By Chris Takahashi | Staff Writer
People can view the iconic sight of Diamond Head from most vantage points in Honolulu. The world-renown crater that graces the southern shore of Oʻahu is important culturally, as a well-sought out hike — by tourists and locals alike — and is also historically rooted in Hawaiian culture.
Now a state monument, the hike and historical landmark that collectively comprise the Diamond Head experience to visitors is under siege by an overabundance of foot traffic; thus, a renewed effort must be made to protect and preserve the park.
The passage of Hawai‘i Senate Bill 703 is one such effort that would address the challenge of maintaining the integrity of the Diamond Head Crater trail for years to come.
Introduced in the 2017 legislative session, SB 703 proposes that the state of Hawaiʻi shift a small percentage of funds destined for tourism marketing by the Hawaiʻi Tourism Authority and instead dedicate those funds toward the Department of Land and Natural Resources (DLNR). The DLNR oversees the maintenance of trails, historically significant sites, and beaches across the state as Denby Fawcett explained in a Civil Beat opinion piece this past March.
I do not advocate the position of curtailing visitors to hiking the Diamond Head Crater trail — I’m strongly opposed to any limitation — but I do believe it’s important to be aware of the almost astronomical rise in visitors over the past couple decades, and how that places a strain on the existing infrastructure of the park (e.g. the integrity of the trail).
Critics of such a measure may point out that Hawaiʻi is so utterly dependent on tourism in terms of the local economy that any reduction on tourism marketing would risk a reduction in tourist revenue.
That’s misguided thinking. It’s Hawai‘i. How much money do we really need to spend on tourism marketing? We could massively shrink the tourism budget by sending postcards of Waikīkī and the backdrop of Diamond Head to families in places like Ohio and chalk that up as effective, cheap-as-heck marketing.
OK, I’m being facetious, but you get the point. The marketing budget can take a small hit.
The budget for the HTA in 2017 is estimated to be $89.9 million, at least according to a January Honolulu Star-Advertiser article written by Allison Schaefers. Moving forward, the prospect of SB 703 passing the state legislature would seem likely, and the additional expenditures for the DLNR, and therefore toward state monuments like Diamond Head, will surely be a welcome relief. I can imagine at least one positive ripple effect that would result from this measure being passed.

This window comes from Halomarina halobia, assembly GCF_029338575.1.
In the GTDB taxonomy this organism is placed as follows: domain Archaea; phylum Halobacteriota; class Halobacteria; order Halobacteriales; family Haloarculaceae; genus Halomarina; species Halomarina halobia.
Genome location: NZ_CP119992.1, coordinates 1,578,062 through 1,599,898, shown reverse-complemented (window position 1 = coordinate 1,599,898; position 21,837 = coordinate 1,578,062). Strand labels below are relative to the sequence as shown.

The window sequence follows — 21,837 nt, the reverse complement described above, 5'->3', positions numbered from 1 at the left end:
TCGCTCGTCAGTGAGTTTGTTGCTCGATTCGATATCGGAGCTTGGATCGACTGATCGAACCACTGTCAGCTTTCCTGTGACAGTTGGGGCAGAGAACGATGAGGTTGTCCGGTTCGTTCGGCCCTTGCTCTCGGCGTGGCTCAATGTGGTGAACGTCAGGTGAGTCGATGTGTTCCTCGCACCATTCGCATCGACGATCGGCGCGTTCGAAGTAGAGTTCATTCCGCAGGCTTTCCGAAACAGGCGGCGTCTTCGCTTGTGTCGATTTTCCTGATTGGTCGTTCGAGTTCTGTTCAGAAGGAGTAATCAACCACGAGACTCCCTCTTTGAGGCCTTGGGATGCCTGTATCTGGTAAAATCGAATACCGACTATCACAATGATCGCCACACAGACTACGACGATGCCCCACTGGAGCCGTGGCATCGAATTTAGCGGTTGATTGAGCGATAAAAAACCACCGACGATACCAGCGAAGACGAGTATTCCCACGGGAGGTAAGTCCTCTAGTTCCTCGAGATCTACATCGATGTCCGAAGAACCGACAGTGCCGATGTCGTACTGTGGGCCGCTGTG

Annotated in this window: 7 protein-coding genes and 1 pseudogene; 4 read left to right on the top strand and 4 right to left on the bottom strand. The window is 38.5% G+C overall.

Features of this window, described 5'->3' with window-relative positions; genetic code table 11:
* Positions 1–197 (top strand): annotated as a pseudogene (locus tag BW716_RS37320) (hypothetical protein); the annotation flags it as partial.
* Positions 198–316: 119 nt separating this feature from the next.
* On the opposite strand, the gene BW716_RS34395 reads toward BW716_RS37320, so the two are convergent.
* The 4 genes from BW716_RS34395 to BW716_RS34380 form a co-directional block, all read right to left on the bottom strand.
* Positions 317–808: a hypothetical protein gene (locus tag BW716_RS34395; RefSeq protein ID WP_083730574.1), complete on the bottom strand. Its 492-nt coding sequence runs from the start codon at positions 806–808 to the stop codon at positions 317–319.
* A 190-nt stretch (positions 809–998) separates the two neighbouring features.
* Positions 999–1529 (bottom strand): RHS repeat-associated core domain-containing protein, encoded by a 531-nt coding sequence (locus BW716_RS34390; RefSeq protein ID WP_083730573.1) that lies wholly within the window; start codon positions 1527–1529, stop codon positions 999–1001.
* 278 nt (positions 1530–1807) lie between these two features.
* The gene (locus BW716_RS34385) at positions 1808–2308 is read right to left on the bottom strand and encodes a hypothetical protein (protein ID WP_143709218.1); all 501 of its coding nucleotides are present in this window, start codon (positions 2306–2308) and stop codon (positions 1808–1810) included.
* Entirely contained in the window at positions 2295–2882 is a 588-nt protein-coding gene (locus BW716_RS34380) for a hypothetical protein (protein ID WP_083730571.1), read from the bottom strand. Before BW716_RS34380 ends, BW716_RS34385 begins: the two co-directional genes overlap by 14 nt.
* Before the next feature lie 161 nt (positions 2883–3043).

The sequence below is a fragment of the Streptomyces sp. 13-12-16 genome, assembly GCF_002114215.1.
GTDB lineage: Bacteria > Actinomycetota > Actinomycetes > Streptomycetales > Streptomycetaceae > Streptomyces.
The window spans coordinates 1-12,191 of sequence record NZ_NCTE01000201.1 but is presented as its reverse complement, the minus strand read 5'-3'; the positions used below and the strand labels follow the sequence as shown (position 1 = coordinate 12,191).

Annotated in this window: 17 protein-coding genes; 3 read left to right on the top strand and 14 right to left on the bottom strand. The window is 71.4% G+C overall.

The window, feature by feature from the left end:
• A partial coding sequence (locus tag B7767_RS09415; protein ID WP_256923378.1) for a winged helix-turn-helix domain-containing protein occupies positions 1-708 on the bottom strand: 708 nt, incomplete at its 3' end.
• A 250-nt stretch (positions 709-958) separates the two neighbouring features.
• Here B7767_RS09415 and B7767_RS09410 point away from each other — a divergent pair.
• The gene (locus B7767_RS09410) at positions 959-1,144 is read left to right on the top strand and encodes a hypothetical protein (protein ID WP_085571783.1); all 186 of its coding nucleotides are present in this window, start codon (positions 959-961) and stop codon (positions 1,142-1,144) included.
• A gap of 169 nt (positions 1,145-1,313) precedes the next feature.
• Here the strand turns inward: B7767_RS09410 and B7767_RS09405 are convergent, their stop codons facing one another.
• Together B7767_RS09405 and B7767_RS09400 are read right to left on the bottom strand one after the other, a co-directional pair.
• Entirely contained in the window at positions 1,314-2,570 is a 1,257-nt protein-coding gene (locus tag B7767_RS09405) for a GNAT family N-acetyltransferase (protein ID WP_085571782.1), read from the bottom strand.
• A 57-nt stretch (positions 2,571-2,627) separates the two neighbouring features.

With more funding, the DLNR can revitalize and improve the trail network across the state, particularly (but not exclusively) on the island of Oʻahu. “Off the beaten path” trails and historically significant sites will then pick up some of the slack in terms of being less visited. Visitors may very well diversify their outdoor activities on the island if other trails receive more funding for maintenance. In turn, the maddening flurry of attention that Diamond Head receives may lighten. Of course, the famed hike to the top of Diamond Head crater will still remain a crowd favorite, but the visitor footprint on trails may be more equitably distributed across the island.
I’ve hiked Diamond Head a handful of times over the past 15-plus years and have noticed how the trail has recently become very crowded. I remember my dad telling me stories of how he used to run up and down the trail as training for the Honolulu Marathon. This was, however, back in the 1980s when the trail was relatively new to residents and visitors alike. You’d be hardpressed to do that today given the constant bottlenecking along narrow sections of the trail. The hike feels less like a sojourn into nature and more like a line to get into some trendy, newly opened nightclub.
That being said, the sheer number of people hiking the trail does not dissuade me from doing the hike. I know that if I want some solitude in nature I’m going to have to seek out a hike that is seldom travelled. I imagine, for anyone who has been hiking Diamond Head since it first opened to the public, he or she must be flustered by the hoopla that is the trail experience today. Per DLNR’s website, more than 3,000 people visit Diamond Head every day, resulting in more than 1 million visits a year.
It is important that we strike a better balance in promoting our trails and historical sites by preserving them with increased funding. If Hawai‘i ultimately wants more revenue from tourism, our trails and historical sites must be better maintained than they are currently. Thus, more funding toward the DLNR will pay dividends to the economy of Hawaiʻi beyond the scope of the existing HTA budget. A greater number of tourists may ultimately visit the islands if trails and historical landmarks are better maintained with more funding.
It is critical that we recognize the hiking trails and historical state monuments for their value added to the tourist experience of visiting Hawaiʻi. Our economy is dependent on the preservation of these special places and it’s time we support measures like SB 703. It’s more than just smart policy. It’s essential to maintaining Hawaiʻi’s reputation as a world-class tourist destination.